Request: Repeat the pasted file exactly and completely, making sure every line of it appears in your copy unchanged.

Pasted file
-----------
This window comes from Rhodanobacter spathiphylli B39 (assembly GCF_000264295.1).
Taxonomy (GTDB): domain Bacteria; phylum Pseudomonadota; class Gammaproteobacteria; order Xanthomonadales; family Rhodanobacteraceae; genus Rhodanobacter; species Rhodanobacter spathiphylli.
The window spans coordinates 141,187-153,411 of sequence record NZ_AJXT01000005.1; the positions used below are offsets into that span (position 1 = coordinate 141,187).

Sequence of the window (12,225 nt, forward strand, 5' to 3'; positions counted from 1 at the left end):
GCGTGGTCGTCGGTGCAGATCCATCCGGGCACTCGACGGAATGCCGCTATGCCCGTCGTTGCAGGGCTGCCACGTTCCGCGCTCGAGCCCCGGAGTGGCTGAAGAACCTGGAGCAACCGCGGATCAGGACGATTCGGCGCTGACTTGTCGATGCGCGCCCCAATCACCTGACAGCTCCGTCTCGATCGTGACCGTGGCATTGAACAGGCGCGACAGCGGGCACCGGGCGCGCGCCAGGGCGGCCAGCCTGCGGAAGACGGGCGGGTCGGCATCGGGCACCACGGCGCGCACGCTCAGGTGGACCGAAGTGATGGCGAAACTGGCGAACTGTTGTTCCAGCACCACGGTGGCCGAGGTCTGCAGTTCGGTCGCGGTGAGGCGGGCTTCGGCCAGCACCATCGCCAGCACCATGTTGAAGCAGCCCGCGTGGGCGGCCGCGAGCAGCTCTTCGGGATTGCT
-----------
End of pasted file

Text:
This window comes from Rhodanobacter spathiphylli B39 (assembly GCF_000264295.1).
Taxonomy (GTDB): domain Bacteria; phylum Pseudomonadota; class Gammaproteobacteria; order Xanthomonadales; family Rhodanobacteraceae; genus Rhodanobacter; species Rhodanobacter spathiphylli.
The window spans coordinates 141,187-153,411 of sequence record NZ_AJXT01000005.1; the positions used below are offsets into that span (position 1 = coordinate 141,187).

Sequence of the window (12,225 nt, forward strand, 5' to 3'; positions counted from 1 at the left end):
GCGTGGTCGTCGGTGCAGATCCATCCGGGCACTCGACGGAATGCCGCTATGCCCGTCGTTGCAGGGCTGCCACGTTCCGCGCTCGAGCCCCGGAGTGGCTGAAGAACCTGGAGCAACCGCGGATCAGGACGATTCGGCGCTGACTTGTCGATGCGCGCCCCAATCACCTGACAGCTCCGTCTCGATCGTGACCGTGGCATTGAACAGGCGCGACAGCGGGCACCGGGCGCGCGCCAGGGCGGCCAGCCTGCGGAAGACGGGCGGGTCGGCATCGGGCACCACGGCGCGCACGCTCAGGTGGACCGAAGTGATGGCGAAACTGGCGAACTGTTGTTCCAGCACCACGGTGGCCGAGGTCTGCAGTTCGGTCGCGGTGAGGCGGGCTTCGGCCAGCACCATCGCCAGCACCATGTTGAAGCAGCCCGCGTGGGCGGCCGCGAGCAGCTCTTCGGGATTGCT